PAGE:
What all of these publications suggest is that public health needs to find ways to re-engage people with one another, face-to-face, and away from internet-connected screens. Another interpretation is that traditional measures of engagement are no longer accurate: Maybe being part of an online gaming group that works together to solve virtual quests is effective in building togetherness. Recent studies show that gaming can be an effective to build a sense of friendship and belonging. Also, most of the studies about loneliness have focused on older populations who may be struggling more with adapting to a new world of virtual community. .
This all begs the question of what would a bioethics of loneliness look like? First, like all bioethics we would want good facts and to view them through critical perspectives. As I have attempted to introduce above, a critical feminist viewpoint may offer a description of empowering women to make their own choices. Consider my comment above that marriage rates used to be higher because there were not many other financial options for women. With more opportunities for financial independence and self support, women may be choosing to live alone, marry later, and have smaller families. Thus combatting a perceived epidemic in loneliness might actually result in reinstating restrictive social mores that repress women and reduce their choices. This viewpoint begs the question whether physical isolation and feelings of loneliness represent a choice (autonomy), a change in the modern condition (transformation), or something that has been forced upon us (harm or coercion).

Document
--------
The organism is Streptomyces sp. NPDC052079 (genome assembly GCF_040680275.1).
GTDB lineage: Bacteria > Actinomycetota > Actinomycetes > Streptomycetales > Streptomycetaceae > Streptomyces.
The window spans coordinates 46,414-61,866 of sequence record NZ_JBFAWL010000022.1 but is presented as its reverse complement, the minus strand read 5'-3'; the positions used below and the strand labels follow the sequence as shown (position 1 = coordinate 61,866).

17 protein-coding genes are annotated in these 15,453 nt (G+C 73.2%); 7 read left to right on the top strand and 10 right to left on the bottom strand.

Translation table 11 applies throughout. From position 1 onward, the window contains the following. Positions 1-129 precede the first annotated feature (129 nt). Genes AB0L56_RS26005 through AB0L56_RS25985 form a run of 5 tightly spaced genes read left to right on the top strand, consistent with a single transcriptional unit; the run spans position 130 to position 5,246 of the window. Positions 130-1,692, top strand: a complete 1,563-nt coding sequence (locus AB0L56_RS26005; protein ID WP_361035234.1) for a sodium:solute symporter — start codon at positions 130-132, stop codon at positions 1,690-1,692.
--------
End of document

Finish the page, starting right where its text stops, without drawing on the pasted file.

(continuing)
A disabilities and aging lens may suggest the opposite, that alternative methods of community-building that do not depend on mobility and presentness are a boon to those who formerly met physical and other barriers to their full participation in public life. From this lens, the social transition may make things more equal. A queer perspective may suggest that online communities have enabled more people to discover their sexual orientation and gender identity in a safe place, where they could be made to feel less alone and more free to live an authentic self.
From a metaethics perspective, we may need to ask what is loneliness? How can one measure a state of being or a feeling, accurately? Most of the studies have offered self-reports of loneliness without necessarily defining it for participants. Other studies have used traditional measures of social engagement that may not represent current communities. Consider that the question of attendance at religious services is used as a marker of loneliness but going to a meet-up, participating in Reddit groups, and attending political marches are not measured.
I suggest that a bioethics of loneliness would take an interdisciplinary approach to examining what questions one should be asking, and to determining whether the change represents an exercise in autonomy or is in fact causing real harm. The fact that older measures of engagement are not met, does not mean that social engagement is at risk. We should not simply accept the headlines but rather should take a critical eye to analyzing the data, examine the change in technologies and how people interact, and then offer an informed, ethical perspective on our brave new world.